On Female Friendship: It’s Complicated

After being bullied at my all-girls boarding school, I developed a social phobia, had to be withdrawn and take three months off. As an adult, female relationships can be just as hard to navigate, which, ironically, is why you need your friends around.
Publish date:
January 30, 2013
friendship, bullying, mean girls, female relationships, relational aggression

[You may have noticed a bunch of posts around friendship popping up on the site over the last few weeks. I've got a bit of a bee in my bonnet about how female friendships are portrayed by the media - everyone has a hilarious, supportive group three or four close mates they can confide in (the prissy one, the bossy one, the slutty one - sound familiar?), everyone has a 'best friend,' and no friendship fallout is so great it can't be solved with a bottle of pinot and a rom-com night. Sadly, we all know this isn't true. Friendships can be twice as tricky to negotiate as romantic relationships, and get half as much air time. So, we're going to continue posting on the realities (good and bad) of frienship - and I'd love you to send me your stories too - email me at rebecca@xojane.com --Rebecca]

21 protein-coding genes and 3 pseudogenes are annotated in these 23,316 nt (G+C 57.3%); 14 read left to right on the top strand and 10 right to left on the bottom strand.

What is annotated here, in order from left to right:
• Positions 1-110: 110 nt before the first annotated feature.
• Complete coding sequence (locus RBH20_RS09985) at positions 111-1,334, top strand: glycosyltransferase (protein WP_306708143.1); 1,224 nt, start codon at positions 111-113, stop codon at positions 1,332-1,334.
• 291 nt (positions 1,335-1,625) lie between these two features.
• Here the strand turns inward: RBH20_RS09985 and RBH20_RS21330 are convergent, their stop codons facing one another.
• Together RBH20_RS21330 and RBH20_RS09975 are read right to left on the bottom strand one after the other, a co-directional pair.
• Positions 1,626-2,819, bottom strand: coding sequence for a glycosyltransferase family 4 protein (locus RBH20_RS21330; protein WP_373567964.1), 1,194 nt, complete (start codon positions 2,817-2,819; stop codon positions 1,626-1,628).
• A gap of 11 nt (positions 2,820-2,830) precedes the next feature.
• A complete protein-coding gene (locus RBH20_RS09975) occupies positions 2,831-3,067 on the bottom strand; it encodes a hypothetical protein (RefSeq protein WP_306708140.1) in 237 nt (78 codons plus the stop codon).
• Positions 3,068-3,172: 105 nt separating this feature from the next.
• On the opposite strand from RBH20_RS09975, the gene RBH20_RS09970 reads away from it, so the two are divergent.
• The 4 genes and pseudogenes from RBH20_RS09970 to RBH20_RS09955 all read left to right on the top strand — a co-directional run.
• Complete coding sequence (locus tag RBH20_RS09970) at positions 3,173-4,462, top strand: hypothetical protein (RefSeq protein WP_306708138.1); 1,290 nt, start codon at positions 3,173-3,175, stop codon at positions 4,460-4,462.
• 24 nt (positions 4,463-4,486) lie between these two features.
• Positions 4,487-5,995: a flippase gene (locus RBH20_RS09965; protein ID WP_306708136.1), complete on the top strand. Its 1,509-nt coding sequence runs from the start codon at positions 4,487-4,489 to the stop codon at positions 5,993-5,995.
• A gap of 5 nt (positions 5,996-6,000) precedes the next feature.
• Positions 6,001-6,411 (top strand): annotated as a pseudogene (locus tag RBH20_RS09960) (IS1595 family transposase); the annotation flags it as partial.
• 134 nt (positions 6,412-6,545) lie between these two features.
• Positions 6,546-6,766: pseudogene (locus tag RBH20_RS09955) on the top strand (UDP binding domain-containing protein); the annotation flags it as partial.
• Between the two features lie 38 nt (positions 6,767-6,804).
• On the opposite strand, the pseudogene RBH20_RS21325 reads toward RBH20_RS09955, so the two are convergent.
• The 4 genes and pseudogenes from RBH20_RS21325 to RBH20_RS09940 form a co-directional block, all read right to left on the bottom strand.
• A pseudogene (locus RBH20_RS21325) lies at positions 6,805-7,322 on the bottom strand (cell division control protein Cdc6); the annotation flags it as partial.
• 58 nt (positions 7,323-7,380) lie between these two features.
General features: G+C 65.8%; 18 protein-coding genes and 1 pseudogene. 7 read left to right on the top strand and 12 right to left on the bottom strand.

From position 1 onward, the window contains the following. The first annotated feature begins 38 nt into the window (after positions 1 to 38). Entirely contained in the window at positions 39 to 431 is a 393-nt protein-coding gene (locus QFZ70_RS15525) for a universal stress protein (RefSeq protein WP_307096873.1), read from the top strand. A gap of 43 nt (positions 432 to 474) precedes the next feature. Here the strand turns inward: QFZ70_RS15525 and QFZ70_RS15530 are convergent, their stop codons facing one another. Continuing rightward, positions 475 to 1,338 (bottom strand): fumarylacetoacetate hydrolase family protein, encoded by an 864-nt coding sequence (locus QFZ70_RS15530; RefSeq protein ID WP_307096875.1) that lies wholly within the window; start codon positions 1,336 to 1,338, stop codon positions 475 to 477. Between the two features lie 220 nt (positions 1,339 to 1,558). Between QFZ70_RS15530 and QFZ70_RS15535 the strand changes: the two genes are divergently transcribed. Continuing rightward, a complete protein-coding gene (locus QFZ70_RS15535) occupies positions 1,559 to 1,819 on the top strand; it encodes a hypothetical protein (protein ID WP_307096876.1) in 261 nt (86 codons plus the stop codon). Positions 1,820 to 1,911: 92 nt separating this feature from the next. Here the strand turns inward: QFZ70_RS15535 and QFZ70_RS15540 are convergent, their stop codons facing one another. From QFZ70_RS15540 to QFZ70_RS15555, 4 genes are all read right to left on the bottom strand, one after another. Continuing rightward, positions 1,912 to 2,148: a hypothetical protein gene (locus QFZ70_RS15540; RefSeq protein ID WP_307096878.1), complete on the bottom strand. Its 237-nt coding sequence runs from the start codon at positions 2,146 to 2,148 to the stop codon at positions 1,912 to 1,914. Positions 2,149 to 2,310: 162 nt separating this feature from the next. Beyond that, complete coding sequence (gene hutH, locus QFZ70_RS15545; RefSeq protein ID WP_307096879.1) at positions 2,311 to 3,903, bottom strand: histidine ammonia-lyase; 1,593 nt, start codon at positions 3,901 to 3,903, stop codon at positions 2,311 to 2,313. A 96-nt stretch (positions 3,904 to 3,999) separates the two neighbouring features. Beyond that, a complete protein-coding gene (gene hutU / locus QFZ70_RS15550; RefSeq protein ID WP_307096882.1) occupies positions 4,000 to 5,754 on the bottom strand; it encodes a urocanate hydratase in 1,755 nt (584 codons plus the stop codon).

Topping news items that should be of no interest at all to a woman in her thirties who dislikes musicals is confirmation that Tina Fey is adapting Mean Girls into a musical.

As much as I feel like this is a completely pointless endeavor, I do have feelings on Mean Girls and, indeed, mean girls.